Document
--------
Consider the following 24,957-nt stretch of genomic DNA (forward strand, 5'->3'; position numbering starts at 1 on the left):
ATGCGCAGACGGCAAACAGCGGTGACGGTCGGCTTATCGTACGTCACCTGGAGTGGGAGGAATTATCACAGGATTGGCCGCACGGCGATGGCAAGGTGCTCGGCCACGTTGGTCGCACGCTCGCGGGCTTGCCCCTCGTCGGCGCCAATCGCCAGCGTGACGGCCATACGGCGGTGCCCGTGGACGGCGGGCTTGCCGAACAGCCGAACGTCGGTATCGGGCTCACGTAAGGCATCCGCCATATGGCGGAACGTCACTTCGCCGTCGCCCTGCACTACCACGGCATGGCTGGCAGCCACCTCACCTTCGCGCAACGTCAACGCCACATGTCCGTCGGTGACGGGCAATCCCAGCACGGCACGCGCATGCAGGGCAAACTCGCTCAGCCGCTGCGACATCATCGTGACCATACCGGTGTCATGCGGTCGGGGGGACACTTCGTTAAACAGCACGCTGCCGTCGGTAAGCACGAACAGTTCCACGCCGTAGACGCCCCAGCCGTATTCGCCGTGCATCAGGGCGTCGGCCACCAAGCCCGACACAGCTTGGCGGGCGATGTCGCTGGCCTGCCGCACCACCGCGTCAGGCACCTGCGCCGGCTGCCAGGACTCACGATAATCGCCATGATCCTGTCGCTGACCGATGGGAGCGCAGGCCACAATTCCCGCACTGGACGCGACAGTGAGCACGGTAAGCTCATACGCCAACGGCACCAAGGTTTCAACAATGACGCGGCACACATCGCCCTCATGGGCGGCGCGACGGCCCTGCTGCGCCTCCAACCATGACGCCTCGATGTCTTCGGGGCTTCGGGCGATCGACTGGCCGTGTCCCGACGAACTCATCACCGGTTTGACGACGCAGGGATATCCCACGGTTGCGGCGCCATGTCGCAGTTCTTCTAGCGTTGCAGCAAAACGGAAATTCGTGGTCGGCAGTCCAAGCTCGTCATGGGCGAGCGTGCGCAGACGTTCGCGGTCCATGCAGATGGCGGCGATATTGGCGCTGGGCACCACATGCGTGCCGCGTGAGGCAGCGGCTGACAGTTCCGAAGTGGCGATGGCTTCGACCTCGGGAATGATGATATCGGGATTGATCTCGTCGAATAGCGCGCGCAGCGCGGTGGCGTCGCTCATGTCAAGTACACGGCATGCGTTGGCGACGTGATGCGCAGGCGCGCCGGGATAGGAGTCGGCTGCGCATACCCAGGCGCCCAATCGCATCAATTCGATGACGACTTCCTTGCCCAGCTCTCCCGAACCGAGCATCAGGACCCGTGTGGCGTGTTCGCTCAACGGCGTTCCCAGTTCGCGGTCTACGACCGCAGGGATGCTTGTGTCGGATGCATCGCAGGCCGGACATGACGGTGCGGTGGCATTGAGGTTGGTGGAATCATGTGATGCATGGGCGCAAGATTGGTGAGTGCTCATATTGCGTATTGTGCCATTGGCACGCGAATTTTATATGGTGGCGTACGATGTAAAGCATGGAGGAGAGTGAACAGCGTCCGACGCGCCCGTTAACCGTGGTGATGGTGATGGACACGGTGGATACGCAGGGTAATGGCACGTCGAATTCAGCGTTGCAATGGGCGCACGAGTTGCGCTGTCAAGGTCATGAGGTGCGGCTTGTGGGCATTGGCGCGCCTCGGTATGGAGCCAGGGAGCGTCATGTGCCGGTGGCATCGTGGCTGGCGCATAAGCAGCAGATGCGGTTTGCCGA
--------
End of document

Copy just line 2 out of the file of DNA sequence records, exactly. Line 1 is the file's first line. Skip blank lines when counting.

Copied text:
ATGCGCAGACGGCAAACAGCGGTGACGGTCGGCTTATCGTACGTCACCTGGAGTGGGAGGAATTATCACAGGATTGGCCGCACGGCGATGGCAAGGTGCTCGGCCACGTTGGTCGCACGCTCGCGGGCTTGCCCCTCGTCGGCGCCAATCGCCAGCGTGACGGCCATACGGCGGTGCCCGTGGACGGCGGGCTTGCCGAACAGCCGAACGTCGGTATCGGGCTCACGTAAGGCATCCGCCATATGGCGGAACGTCACTTCGCCGTCGCCCTGCACTACCACGGCATGGCTGGCAGCCACCTCACCTTCGCGCAACGTCAACGCCACATGTCCGTCGGTGACGGGCAATCCCAGCACGGCACGCGCATGCAGGGCAAACTCGCTCAGCCGCTGCGACATCATCGTGACCATACCGGTGTCATGCGGTCGGGGGGACACTTCGTTAAACAGCACGCTGCCGTCGGTAAGCACGAACAGTTCCACGCCGTAGACGCCCCAGCCGTATTCGCCGTGCATCAGGGCGTCGGCCACCAAGCCCGACACAGCTTGGCGGGCGATGTCGCTGGCCTGCCGCACCACCGCGTCAGGCACCTGCGCCGGCTGCCAGGACTCACGATAATCGCCATGATCCTGTCGCTGACCGATGGGAGCGCAGGCCACAATTCCCGCACTGGACGCGACAGTGAGCACGGTAAGCTCATACGCCAACGGCACCAAGGTTTCAACAATGACGCGGCACACATCGCCCTCATGGGCGGCGCGACGGCCCTGCTGCGCCTCCAACCATGACGCCTCGATGTCTTCGGGGCTTCGGGCGATCGACTGGCCGTGTCCCGACGAACTCATCACCGGTTTGACGACGCAGGGATATCCCACGGTTGCGGCGCCATGTCGCAGTTCTTCTAGCGTTGCAGCAAAACGGAAATTCGTGGTCGGCAGTCCAAGCTCGTCATGGGCGAGCGTGCGCAGACGTTCGCGGTCCATGCAGATGGCGGCGATATTGGCGCTGGGCACCACATGCGTGCCGCGTGAGGCAGCGGCTGACAGTTCCGAAGTGGCGATGGCTTCGACCTCGGGAATGATGATATCGGGATTGATCTCGTCGAATAGCGCGCGCAGCGCGGTGGCGTCGCTCATGTCAAGTACACGGCATGCGTTGGCGACGTGATGCGCAGGCGCGCCGGGATAGGAGTCGGCTGCGCATACCCAGGCGCCCAATCGCATCAATTCGATGACGACTTCCTTGCCCAGCTCTCCCGAACCGAGCATCAGGACCCGTGTGGCGTGTTCGCTCAACGGCGTTCCCAGTTCGCGGTCTACGACCGCAGGGATGCTTGTGTCGGATGCATCGCAGGCCGGACATGACGGTGCGGTGGCATTGAGGTTGGTGGAATCATGTGATGCATGGGCGCAAGATTGGTGAGTGCTCATATTGCGTATTGTGCCATTGGCACGCGAATTTTATATGGTGGCGTACGATGTAAAGCATGGAGGAGAGTGAACAGCGTCCGACGCGCCCGTTAACCGTGGTGATGGTGATGGACACGGTGGATACGCAGGGTAATGGCACGTCGAATTCAGCGTTGCAATGGGCGCACGAGTTGCGCTGTCAAGGTCATGAGGTGCGGCTTGTGGGCATTGGCGCGCCTCGGTATGGAGCCAGGGAGCGTCATGTGCCGGTGGCATCGTGGCTGGCGCATAAGCAGCAGATGCGGTTTGCCGA